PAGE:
Un-Stacking Activities and Embracing Boredom

in #productivity2 months ago

I’ve been trying to multi-task for most of my life.

I’m working less during this quarantine, and commuting a lot less, and yet it still feels like I don't have enough time.

It’s not that I don’t love isolation. I still do.

I just used to be better at it.


Boredom used to be our default state.

Think of what a change we Gen-Xers have lived through. We were born into a landscape of media scarcity, desperate for something to do or to look at.

I remember the excitement of snow. It meant I could sit in front of the window and stare, and try to follow the erratic path of just one flake from the zenith to the ground.

I’d do this for hours.

A board game could be the world for an hour or two. The stakes always felt so high when we were young.

I also recall being very fond of repetitive crafts. Someone gave me one of those kits where you could weave potholders from nylon loops. I set myself the goal of making 20 in a day, ten for mom and ten for grandma. I breezed past it before bedtime. Later I graduated to other gender-inappropriate hobbies like rug hooking and cross stitch.

Dungeons and Dragons was a revelation. It was like reading, but wide-open. I’d spend entire weeks absorbing manuals and adventures and dreaming of a day when I’d have friends who would play them with me. (Friends did come later, thank goodness. My mother and sister never came willingly through my campaigns.)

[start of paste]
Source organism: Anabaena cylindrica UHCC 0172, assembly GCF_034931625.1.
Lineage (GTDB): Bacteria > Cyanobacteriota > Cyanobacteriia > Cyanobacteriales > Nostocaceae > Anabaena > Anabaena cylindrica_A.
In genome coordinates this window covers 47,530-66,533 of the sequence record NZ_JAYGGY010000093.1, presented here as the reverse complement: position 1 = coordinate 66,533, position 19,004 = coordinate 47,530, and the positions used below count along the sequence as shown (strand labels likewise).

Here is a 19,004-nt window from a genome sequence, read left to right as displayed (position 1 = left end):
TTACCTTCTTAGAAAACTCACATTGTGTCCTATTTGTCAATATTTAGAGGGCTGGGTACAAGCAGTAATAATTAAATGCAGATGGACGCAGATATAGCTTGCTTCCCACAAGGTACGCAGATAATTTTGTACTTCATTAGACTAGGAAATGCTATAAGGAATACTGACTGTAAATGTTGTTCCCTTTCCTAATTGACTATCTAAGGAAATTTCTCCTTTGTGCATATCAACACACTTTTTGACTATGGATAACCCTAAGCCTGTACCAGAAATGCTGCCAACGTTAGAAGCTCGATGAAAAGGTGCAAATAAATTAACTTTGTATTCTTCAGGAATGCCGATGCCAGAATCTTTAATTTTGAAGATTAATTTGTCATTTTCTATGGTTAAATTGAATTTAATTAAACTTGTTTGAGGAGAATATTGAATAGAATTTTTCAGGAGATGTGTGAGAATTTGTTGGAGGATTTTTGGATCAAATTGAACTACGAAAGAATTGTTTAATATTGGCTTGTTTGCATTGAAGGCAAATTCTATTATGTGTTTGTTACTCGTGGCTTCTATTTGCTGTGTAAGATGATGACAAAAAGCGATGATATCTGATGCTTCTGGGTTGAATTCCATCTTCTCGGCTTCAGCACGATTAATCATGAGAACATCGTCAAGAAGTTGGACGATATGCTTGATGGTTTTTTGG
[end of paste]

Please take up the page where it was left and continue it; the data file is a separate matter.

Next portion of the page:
Some Gen-Xers might have had cable TV. We had an antenna on the roof that picked up five channels. It was a moot consideration anyway; my stepfather had exclusive TV rights. He'd open his bottle of scotch with the news, sip his way through 60 Minutes, and pass out to wrestling. One night a week we watched Dukes of Hazard and Night Rider, so that was pretty special. We took in an occasional Muppet Show. (The colors!) But if there was anything else we kids wanted to watch, forget it. We could try going to mom for a TV override order but it always caused a bottle-smashing row. It just wasn’t worth it.

I didn’t mean to go on an Andy Rooney style “back in my day” rant here. I'm just trying to portray the empty media spaces we inhabited, growing up.

The way a cassette player in the bedroom meant you could listen to the same album over and over, until you knew each note well enough to fret over the tone distortion growing in the worn out tape. The way a new stuffed animal meant drama and consternation among the stable, since you had to work out everyone’s back-story and see how they’d get along. The way an Atari computer (no Commodore for us, the Atari 1200XL was on sale at Sears) could lead to a month of programming a text adventure in BASIC with hand-drawn charts of if-then statements and for-next loops. The way an old camera and a one-roll-of-film-a-week budget meant you’d spend hours setting up a single shot.

I would get into stuff back then, man. I would go deep.

The piano was another revelation. Playing the same notes for hours, frustration baiting you until suddenly they flowed of their own accord and you didn’t need the sheet music any more. (But fitting this in before 6:00 PM, when stepfather 2.0 came home and it was time for his TV. Cosby Show, Family Ties, Perfect Strangers… Some of the shows were alright.)

I moved out on my own. I got married. We lived for years without a TV, because I couldn’t stand the clatter of it and there was nothing on that The Wife wanted to watch either.